By Helen Crump
The event organised by the SRHE Digital University Network in Belfast on 16 February focused on the theme of social justice and the ‘public good’ and how the ‘digital’ plays out when these concepts are (re)framed within the context of digital citizenship, digital literacy and open learning. The three speakers reflected critically on the concrete challenges and material struggles that digitisation entails and provided a space for developing dialogue.
In relation to digital literacy, Professor Mark Brown of Dublin City University highlighted the proliferation of models and frameworks that exist across Europe, the UK and the USA that aim to capture the nature of digital literacy and offer suitable ways to intervene and thereby produce the skills and competencies deemed necessary to live, learn and work successfully in the knowledge economy. He problematised these in relation to the tension between public and private good. Furthermore, he also noted that these frameworks are problematic in that they largely frame literacy as universal and decontextualized and can be critiqued as being instrumentalist, even though some frameworks include critical dimensions. The question is: how do these frameworks get interpreted and taken up in practice? Professor Brown argued that properly contextualised digital literacy provision would be anchored in real life contexts, and on this point he gave the example of the current debate within Ireland about abortion.
There was much to reflect on in this engaging presentation, and as someone whose ‘subject specialism’ is adult literacy and Essential Skills I found much to agree with. For me, literacy is a person. Literacy has a name. You know them. It is, for example, Pat who is a member of a community group engaged in campaigning against the prospect of fracking in the area. Literacy framed in this way would be critical, meaningful and would deliver the requisite skills and competencies that the frameworks espouse.
Moving on to consider the potential and pitfalls that social media presents in relation to online pedagogy, Dr Tess Maginess of Queen’s University, laid the foundations of her presentation in terms of the ideological manipulation of language that, along with the allure of speed and instant communication, arguably works to present a consumerist and transactionalist neoliberal depiction of universities in the global North. She wondered if an alternative path might be charted with the use of social media. In the first instance, she recognised that this requires teachers to examine their own “hegemonic positioning as passive purveyors of internalised neoliberalism”.
Then Dr Maginess wondered if it were possible to be more creative and incorporate the ‘real world’ of students that social media affords to present learning as fun and knowledge as active, as something that can be used to address issues of social justice and emancipation. Such endeavours, she argued, would in turn provide students with the opportunity to critically reflect on the medium of social media and its role in not just learning but in society more broadly. Dr Maginess pointed out that despite this realisation, she herself was no experienced user of social media, although willing to engage and learn. In offering suggestions for how social media might be used as a creative tool, she gave the example of Storify. Such an example neatly illustrates the thrust of the discussion afterwards, that educators do indeed need to first critically engage in the arena of social media, and Storify is a very current case in point. Storify has recently announced that it is shutting down and users have until May to retrieve their content, otherwise it will be lost.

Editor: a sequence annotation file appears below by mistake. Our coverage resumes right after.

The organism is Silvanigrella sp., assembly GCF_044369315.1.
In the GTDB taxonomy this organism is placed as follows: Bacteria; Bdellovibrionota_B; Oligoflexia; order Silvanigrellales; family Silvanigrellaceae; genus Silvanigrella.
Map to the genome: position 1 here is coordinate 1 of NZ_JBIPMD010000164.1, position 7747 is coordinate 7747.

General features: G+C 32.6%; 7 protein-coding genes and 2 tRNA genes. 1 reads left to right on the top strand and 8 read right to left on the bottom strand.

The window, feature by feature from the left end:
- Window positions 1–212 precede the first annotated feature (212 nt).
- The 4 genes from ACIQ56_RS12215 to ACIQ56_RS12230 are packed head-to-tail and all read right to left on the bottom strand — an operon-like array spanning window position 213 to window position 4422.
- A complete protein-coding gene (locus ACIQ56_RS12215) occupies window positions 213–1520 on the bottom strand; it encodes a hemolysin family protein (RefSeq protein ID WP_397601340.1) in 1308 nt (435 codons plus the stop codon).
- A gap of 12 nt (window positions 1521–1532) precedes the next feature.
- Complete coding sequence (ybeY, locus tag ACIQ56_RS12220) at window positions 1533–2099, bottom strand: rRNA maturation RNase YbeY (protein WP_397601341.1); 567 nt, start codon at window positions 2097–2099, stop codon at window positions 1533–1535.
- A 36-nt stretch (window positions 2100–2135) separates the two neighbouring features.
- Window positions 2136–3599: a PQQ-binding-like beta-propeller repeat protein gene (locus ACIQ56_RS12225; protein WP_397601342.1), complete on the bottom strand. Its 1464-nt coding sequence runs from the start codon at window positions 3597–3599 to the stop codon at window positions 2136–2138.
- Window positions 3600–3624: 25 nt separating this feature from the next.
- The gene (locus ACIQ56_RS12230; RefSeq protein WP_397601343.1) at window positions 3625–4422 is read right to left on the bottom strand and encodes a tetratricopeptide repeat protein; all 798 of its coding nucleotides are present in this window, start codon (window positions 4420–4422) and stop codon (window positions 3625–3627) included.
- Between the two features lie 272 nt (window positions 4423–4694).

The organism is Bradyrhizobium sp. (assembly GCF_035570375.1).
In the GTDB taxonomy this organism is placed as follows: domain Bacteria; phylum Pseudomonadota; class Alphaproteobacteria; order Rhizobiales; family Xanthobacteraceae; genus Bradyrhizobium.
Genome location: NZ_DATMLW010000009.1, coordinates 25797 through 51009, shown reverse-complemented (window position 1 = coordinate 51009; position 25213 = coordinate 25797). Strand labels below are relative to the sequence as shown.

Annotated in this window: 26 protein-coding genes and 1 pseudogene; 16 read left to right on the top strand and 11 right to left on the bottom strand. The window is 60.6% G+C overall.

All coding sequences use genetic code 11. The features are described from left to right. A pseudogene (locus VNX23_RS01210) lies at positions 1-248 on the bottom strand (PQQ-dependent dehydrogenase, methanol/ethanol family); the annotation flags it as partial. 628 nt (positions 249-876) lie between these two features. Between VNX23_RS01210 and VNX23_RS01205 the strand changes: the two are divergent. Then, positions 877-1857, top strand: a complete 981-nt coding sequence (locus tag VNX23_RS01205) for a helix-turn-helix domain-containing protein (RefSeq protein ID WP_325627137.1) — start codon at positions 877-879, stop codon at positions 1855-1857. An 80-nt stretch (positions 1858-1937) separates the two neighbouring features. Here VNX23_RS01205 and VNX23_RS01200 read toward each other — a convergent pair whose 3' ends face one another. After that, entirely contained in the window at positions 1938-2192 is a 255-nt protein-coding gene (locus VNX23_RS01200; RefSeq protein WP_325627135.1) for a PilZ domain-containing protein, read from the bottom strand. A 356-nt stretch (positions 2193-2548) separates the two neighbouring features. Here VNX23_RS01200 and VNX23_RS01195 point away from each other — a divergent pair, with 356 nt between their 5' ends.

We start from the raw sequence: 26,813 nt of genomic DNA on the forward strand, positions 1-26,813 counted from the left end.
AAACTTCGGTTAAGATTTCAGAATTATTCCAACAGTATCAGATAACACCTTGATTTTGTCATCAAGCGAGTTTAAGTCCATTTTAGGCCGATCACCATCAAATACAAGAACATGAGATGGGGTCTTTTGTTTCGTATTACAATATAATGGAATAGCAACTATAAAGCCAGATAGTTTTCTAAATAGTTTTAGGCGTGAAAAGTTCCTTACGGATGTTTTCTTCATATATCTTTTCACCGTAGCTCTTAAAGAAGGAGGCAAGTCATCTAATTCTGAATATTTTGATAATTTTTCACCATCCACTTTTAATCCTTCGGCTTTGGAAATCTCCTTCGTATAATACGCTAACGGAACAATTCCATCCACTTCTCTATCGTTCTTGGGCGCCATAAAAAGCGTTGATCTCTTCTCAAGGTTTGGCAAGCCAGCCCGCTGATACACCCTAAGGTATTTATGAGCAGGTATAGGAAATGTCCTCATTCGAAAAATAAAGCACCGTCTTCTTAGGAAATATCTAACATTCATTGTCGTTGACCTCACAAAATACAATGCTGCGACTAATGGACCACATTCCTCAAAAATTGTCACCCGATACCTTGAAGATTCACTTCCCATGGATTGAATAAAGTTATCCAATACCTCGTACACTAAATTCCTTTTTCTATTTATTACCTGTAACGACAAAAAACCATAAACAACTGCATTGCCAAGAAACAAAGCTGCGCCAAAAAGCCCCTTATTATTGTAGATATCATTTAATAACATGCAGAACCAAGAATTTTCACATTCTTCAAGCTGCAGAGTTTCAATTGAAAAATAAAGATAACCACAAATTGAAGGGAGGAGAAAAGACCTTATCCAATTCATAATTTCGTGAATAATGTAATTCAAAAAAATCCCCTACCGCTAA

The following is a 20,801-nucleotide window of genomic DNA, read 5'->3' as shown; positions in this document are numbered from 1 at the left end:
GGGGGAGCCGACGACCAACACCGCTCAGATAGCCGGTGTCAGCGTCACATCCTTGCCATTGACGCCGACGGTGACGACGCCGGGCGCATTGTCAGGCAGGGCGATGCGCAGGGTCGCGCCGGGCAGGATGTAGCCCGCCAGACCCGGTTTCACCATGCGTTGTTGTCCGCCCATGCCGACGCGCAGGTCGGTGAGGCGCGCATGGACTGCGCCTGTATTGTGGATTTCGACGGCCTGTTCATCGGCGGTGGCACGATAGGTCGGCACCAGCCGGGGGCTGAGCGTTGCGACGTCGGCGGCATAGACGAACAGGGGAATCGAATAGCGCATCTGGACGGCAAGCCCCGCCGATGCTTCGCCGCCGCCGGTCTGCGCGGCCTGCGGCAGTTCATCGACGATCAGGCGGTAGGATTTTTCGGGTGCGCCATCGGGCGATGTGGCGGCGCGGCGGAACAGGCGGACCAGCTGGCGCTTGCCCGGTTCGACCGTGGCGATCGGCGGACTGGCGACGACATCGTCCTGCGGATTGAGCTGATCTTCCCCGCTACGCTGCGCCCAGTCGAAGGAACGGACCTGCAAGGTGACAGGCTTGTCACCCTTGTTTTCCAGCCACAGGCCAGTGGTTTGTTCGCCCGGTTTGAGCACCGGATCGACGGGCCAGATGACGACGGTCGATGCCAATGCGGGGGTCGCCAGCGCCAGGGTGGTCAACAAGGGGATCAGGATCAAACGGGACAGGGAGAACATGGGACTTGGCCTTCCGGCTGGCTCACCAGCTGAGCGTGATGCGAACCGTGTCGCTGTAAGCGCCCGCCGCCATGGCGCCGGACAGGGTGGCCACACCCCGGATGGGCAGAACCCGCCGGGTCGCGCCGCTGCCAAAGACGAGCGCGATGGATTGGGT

Moreover, as a private company, Storify has used individuals’ creative content to develop market value, hence the reason it has been sold. Storify2 will now be embedded within the Livefyre Studio platform for which the user must now pay a subscription. Yes, in addition to the advent of surveillance capitalism, the subsumption of social interaction to become digital labour and the agency of algorithms in determining the worldview we are able to access, it has never been more urgent for educators to critically engage in the arena of social media.
Finally, turning to digital citizenship, Dr Callum McGregor of Edinburgh University gave a presentation entitled ‘Subverting the digital fetish: reflections on possibilities for critical digital citizenship in HE’. Here, fetish thinking, taken from the work of David Harvey (2003), is seen as having reifying tendencies in which technology is attributed causative powers and is taken up uncritically, often presented as single bullet solutions to complex matters of structural change. However, applying a theory of fetishism to matters of the digital in HE, although a necessary step, is not in itself sufficient, Dr McGregor argued. “Resisting digital fetishism of the new means we must analyse the old, yet essential, politics of exploitation and expropriation”, he continued. As such, theories that address production and labour processes are also required if we are to properly understand the materiality of the digital, which is often hiding in plain sight.
The event, hosted in Belfast in partnership with Queen’s University, was a tremendous success. It was well worth the trip across the water, especially as the topic had points relevant to my own research and interests. As a PhD research student, I must say that I have found not only the specialist network events but also the researcher development events provided by the SRHE to be an excellent way to develop knowledge and skills and to network within the wider context of HE. I can wholeheartedly recommend becoming a member and making the most of the opportunities they provide.
SRHE Member Helen Crump is a PhD Researcher at the Institute of Educational Technology (IET), The Open University, Milton Keynes.